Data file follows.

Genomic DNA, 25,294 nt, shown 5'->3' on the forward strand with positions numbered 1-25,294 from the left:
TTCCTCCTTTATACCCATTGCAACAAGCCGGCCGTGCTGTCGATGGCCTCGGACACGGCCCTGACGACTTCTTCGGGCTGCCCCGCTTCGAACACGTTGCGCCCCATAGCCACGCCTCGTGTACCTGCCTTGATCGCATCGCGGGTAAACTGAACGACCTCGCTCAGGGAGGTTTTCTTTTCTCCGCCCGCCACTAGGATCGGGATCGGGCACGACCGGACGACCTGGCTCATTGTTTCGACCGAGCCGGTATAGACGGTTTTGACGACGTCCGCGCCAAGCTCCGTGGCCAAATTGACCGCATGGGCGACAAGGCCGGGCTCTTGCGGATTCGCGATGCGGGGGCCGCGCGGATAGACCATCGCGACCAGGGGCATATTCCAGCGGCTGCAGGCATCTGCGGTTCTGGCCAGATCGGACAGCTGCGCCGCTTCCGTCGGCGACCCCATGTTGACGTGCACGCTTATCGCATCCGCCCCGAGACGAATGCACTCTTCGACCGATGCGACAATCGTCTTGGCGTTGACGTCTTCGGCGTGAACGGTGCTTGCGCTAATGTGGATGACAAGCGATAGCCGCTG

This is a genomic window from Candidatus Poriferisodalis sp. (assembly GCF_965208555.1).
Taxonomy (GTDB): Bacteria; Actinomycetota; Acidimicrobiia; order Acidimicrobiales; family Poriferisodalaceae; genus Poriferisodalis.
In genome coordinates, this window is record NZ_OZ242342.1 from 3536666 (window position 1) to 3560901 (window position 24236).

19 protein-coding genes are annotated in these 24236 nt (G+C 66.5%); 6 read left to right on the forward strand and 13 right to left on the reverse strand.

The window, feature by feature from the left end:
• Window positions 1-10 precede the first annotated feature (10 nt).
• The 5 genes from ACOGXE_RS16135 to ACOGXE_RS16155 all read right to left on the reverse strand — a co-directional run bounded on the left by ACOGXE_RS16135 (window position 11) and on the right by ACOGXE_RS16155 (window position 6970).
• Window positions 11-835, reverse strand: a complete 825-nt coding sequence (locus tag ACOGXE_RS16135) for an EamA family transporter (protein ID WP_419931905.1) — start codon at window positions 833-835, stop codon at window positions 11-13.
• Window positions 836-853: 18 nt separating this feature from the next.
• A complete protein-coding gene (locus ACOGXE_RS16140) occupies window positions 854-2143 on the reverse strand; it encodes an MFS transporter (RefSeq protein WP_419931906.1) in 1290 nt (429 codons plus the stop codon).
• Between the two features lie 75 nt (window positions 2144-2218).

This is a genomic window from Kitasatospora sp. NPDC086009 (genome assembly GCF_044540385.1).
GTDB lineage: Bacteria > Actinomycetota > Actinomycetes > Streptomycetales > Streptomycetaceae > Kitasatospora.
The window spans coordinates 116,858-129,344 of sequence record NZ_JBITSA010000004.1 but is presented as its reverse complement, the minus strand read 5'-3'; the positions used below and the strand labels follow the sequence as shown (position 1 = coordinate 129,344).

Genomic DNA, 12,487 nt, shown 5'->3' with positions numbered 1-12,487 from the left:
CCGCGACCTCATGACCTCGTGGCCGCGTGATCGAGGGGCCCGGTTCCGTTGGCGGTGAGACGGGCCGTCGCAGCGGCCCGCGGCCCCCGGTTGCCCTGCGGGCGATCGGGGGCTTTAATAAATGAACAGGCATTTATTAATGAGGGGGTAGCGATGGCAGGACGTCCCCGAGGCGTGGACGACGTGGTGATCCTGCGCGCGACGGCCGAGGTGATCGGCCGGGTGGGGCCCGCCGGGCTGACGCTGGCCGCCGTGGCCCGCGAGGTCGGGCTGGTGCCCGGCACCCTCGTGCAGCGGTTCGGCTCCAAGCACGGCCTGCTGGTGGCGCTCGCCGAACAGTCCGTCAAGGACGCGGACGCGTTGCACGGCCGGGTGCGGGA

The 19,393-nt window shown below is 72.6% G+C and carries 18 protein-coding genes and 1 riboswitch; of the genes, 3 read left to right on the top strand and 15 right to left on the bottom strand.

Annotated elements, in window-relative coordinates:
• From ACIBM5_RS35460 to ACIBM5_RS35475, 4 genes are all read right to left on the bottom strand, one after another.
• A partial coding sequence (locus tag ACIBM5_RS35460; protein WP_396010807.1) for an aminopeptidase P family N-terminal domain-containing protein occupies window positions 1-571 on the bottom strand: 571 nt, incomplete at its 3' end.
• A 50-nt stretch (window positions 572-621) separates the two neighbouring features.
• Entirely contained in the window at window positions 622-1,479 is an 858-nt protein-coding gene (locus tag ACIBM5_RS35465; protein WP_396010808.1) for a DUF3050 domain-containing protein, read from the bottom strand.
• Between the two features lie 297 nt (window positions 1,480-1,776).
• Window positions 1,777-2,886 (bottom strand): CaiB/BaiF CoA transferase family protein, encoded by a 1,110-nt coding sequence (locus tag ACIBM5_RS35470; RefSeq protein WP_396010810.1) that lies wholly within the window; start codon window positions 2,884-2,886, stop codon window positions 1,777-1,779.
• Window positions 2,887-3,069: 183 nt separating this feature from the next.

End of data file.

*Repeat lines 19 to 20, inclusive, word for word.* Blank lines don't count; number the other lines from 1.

The 19,393-nt window shown below is 72.6% G+C and carries 18 protein-coding genes and 1 riboswitch; of the genes, 3 read left to right on the top strand and 15 right to left on the bottom strand.

Annotated elements, in window-relative coordinates: